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The community can be fickle sometimes. Especially with questions that aren't very detailed, folks can get protective of their notions of what the poster is actually looking for. I focused on "What does $0\neq1$ mean?" while you focused on "How is it related to addition and multiplication?" Looking back on it, the real question should have been "Why would someone paste the ring axioms into an Algebra II wikibook and then not cut out the axiom that has no impact on Algebra II?"

I saw an even more profound example this morning.

How to proof that $2\sqrt{3}$ is greater than $\pi$

The first two answers got two downvotes apiece despite being completely correct. One of those answers was from User, who has 109K rep and knows a thing or two about answering questions. Why? Evidently, without any prompting from the OP, the community decided that only a geometric answer would do even though anybody who studies math even casually should know $\sqrt3$ and $\pi$ to two decimal places.

I don't get why someone would downvote a correct answer, and that goes double when they don't leave a comment explaining themselves. But everybody has 40 votes and their own standards, so here we are. I'd share my tips for always knowing what the OP wants and makes the community happy, but I've got my own list of 100 answers with 0 votes. ^_^ Do your best, don't take anything personally, and stay cheerful!

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    $\begingroup$ Your comment on the $2\sqrt{3}$ question is quite interesting since I would say that both of those answers amounted to "put them into a calculator and compare". It's an apt comparison though: a good proof provides insight, which neither of those do, and its possible that people felt that OPs answer also failed to provide insight. $\endgroup$ – postmortes Nov 27 at 9:50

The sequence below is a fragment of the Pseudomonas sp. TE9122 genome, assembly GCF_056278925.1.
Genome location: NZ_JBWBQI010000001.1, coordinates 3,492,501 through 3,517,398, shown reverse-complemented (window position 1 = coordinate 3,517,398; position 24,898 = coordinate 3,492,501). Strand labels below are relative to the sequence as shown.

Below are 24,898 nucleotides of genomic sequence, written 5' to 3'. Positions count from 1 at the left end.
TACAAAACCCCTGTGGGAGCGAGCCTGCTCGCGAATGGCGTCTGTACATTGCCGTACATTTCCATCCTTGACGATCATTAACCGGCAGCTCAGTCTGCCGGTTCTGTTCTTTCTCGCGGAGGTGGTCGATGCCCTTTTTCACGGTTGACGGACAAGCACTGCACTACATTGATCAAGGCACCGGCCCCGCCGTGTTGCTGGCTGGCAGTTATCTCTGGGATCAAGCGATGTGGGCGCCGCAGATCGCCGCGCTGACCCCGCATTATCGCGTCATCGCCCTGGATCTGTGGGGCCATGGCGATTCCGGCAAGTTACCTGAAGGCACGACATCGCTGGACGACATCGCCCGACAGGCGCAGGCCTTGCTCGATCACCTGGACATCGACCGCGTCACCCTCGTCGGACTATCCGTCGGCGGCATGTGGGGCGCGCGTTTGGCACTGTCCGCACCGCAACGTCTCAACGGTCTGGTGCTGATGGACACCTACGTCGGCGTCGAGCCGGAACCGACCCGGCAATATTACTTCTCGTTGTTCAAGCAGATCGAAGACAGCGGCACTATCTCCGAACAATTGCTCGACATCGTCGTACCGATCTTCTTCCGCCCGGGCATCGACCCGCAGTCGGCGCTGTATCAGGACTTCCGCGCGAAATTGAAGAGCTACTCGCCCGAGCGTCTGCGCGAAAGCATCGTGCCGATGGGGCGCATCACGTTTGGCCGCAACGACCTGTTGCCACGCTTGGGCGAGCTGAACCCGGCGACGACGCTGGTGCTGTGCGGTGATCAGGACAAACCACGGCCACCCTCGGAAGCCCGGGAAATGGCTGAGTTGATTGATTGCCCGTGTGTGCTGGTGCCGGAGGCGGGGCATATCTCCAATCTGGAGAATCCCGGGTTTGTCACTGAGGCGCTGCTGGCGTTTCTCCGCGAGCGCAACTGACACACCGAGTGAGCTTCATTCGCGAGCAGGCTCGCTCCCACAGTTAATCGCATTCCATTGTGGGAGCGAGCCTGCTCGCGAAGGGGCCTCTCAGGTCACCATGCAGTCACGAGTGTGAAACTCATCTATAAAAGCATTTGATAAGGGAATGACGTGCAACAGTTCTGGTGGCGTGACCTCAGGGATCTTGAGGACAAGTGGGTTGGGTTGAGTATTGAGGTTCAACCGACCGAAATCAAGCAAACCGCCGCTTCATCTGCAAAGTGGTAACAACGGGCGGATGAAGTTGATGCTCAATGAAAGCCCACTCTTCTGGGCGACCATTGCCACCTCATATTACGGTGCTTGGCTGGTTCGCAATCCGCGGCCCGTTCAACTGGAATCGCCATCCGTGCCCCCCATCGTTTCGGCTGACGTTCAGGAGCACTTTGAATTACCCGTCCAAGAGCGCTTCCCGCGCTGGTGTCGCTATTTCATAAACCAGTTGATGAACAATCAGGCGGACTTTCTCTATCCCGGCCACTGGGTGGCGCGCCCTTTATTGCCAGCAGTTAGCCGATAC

• $\begingroup$ it all comes down to ${\pi\over 3}<{2\over \sqrt{3}}$ either way. $\endgroup$ – Roddy MacPhee Nov 27 at 12:40
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    $\begingroup$ @postmortes That's a good point. If Hidden Figures taught me anything, it's that I'm a calculator. $\endgroup$ – Matthew Daly Nov 27 at 12:44
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    $\begingroup$ I have 204, 0 votes on main and a few are accepted answers. $\endgroup$ – Roddy MacPhee Nov 27 at 12:48
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    $\begingroup$ Honestly, while I know $\sqrt 2$ to three decimal places, I only know $\sqrt 3$ to one decimal place. I have a PhD in math, so certainly not merely a casual student of mathematics, but I would say my interest in anything involving explicit computation with real numbers ended at least 15 years ago. $\endgroup$ – Matt Samuel Dec 2 at 22:01
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Not quite an answer, but perhaps helpful.

When I see a question like this one where I suspect that the OP does not quite know how to phrase what they want to know I try to guess. Then I answer this way:

I think what you are asking is [rephrased/expanded question]. If so, then [possible answer].

Then the OP (or others) can agree or disagree and vote as they wish.

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Here's another not-quite-an-answer to complement the not-quite-an-answer of @EthanBolker.

Sometimes I write an answer like he does.

But there are plenty of other times that I start to write such an answer, and then get annoyed as the answer gets longer because I realize that I might well be wasting my time writing an answer that could turn out to be inappropriate.

That's when I stop, and instead just write a comment: "Are you really asking [rephrased/expanded question]?"